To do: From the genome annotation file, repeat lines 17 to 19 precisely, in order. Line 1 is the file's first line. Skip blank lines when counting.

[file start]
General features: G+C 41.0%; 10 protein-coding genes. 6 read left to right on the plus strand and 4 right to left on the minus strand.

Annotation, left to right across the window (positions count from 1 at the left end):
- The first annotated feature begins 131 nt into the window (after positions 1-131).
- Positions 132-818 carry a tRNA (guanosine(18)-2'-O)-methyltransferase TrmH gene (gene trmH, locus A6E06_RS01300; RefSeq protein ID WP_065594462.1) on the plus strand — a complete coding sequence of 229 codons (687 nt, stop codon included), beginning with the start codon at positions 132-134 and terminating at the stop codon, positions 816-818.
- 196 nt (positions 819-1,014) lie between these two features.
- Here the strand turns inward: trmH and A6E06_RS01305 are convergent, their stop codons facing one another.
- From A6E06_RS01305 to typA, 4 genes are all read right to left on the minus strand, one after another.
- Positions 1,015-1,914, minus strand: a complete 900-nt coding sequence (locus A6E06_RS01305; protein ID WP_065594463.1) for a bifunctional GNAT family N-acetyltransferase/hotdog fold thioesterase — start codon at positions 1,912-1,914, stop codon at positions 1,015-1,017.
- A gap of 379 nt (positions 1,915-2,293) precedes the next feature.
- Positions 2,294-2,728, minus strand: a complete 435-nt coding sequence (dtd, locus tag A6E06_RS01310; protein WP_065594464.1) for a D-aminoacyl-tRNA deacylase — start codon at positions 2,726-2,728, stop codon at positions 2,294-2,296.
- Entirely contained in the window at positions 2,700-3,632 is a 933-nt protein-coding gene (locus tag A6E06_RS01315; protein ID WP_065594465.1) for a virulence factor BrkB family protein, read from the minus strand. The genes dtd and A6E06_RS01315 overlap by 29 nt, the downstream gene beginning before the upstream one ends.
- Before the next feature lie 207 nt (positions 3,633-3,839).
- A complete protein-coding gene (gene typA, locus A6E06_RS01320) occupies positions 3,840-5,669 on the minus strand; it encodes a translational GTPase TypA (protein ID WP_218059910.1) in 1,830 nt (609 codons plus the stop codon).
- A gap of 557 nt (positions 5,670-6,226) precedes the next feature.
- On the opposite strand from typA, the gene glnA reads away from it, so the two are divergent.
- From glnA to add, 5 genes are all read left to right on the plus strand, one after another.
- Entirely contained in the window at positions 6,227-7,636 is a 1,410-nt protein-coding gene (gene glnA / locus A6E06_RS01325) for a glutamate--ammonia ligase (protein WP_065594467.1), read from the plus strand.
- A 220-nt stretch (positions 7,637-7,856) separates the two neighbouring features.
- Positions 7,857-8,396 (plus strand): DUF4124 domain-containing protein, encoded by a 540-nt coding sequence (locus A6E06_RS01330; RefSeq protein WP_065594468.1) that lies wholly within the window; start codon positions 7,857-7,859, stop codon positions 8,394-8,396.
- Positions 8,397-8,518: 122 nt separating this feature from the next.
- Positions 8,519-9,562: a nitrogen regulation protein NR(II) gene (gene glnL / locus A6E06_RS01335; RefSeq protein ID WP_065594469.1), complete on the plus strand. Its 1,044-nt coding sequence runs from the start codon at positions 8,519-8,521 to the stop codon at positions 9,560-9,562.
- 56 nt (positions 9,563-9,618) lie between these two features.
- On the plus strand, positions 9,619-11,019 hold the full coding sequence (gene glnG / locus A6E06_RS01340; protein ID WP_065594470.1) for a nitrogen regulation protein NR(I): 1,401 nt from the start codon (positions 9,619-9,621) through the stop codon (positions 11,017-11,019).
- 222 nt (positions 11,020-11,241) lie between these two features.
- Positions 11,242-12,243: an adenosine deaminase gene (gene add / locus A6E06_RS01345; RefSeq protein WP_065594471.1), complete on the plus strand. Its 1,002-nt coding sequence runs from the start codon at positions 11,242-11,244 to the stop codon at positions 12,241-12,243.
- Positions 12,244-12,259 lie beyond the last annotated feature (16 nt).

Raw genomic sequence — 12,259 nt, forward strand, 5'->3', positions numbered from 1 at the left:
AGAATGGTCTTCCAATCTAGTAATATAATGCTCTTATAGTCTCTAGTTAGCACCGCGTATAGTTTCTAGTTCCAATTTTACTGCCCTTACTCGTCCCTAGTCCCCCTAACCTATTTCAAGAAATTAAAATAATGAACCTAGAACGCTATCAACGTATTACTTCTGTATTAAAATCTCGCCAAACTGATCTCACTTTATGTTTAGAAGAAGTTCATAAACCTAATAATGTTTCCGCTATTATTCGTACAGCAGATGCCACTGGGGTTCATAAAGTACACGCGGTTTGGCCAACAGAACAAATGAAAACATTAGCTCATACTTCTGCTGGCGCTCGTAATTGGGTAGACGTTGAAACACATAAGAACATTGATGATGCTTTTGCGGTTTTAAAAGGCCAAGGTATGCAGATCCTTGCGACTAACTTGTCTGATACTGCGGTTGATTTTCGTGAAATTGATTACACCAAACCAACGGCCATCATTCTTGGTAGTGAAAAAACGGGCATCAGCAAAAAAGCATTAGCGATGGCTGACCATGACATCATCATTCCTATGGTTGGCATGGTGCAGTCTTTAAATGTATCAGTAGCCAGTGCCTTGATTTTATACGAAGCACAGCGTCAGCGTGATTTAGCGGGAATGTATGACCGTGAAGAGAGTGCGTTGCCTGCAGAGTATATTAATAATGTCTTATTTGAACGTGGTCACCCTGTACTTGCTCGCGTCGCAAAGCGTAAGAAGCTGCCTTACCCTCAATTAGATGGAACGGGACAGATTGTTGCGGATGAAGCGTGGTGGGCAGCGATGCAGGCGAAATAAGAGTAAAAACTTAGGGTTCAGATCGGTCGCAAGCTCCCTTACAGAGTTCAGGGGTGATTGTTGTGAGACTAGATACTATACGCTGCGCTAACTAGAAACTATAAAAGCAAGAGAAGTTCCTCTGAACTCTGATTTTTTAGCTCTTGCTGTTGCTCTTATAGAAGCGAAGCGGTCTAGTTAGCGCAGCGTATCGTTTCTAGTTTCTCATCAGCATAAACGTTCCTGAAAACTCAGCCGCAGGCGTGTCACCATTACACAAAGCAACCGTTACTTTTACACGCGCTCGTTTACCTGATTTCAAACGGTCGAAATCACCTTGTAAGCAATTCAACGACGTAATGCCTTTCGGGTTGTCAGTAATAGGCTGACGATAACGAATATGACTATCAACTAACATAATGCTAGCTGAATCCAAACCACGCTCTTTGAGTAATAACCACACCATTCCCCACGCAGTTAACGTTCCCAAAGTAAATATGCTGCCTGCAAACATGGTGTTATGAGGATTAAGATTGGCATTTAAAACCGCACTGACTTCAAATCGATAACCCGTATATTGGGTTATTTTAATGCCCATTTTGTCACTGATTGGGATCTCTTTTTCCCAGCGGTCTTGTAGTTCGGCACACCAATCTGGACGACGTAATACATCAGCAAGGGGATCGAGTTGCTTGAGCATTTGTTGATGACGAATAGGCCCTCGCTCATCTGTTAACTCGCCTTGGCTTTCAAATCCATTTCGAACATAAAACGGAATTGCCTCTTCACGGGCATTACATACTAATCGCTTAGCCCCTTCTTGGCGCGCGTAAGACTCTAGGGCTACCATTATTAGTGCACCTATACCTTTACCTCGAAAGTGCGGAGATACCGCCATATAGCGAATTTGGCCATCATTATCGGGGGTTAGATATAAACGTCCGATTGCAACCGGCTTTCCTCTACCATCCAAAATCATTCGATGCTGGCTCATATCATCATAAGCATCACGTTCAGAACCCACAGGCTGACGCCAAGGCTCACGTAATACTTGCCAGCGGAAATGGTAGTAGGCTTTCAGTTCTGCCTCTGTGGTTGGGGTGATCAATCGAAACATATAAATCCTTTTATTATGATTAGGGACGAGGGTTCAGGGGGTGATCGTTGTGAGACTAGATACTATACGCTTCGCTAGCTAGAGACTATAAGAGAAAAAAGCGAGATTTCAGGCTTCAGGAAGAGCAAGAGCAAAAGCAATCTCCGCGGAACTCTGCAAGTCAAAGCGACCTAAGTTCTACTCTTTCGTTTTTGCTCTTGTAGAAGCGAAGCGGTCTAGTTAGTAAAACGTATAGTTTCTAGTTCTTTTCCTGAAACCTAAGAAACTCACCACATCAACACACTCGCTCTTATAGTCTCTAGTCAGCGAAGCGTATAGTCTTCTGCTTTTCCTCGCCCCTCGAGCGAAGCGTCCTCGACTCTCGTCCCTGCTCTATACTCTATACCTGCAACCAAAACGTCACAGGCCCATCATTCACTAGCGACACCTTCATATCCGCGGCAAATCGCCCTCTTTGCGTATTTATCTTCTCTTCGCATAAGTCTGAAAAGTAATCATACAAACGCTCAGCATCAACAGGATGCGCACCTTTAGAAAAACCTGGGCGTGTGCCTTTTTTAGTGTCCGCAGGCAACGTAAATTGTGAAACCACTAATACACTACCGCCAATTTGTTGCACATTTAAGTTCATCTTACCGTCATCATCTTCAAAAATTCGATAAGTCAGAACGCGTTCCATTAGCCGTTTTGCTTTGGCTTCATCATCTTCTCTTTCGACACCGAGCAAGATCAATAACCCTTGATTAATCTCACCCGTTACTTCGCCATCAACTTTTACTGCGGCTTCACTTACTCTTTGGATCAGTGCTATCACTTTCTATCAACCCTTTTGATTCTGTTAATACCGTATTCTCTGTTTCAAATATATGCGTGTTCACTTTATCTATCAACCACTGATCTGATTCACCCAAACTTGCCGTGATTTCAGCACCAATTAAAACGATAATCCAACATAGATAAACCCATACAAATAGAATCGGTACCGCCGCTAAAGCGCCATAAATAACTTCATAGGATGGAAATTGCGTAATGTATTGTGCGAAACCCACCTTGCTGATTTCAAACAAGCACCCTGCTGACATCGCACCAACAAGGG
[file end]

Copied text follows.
- Entirely contained in the window at positions 6,227-7,636 is a 1,410-nt protein-coding gene (gene glnA / locus A6E06_RS01325) for a glutamate--ammonia ligase (protein WP_065594467.1), read from the plus strand.
- A 220-nt stretch (positions 7,637-7,856) separates the two neighbouring features.
- Positions 7,857-8,396 (plus strand): DUF4124 domain-containing protein, encoded by a 540-nt coding sequence (locus A6E06_RS01330; RefSeq protein WP_065594468.1) that lies wholly within the window; start codon positions 7,857-7,859, stop codon positions 8,394-8,396.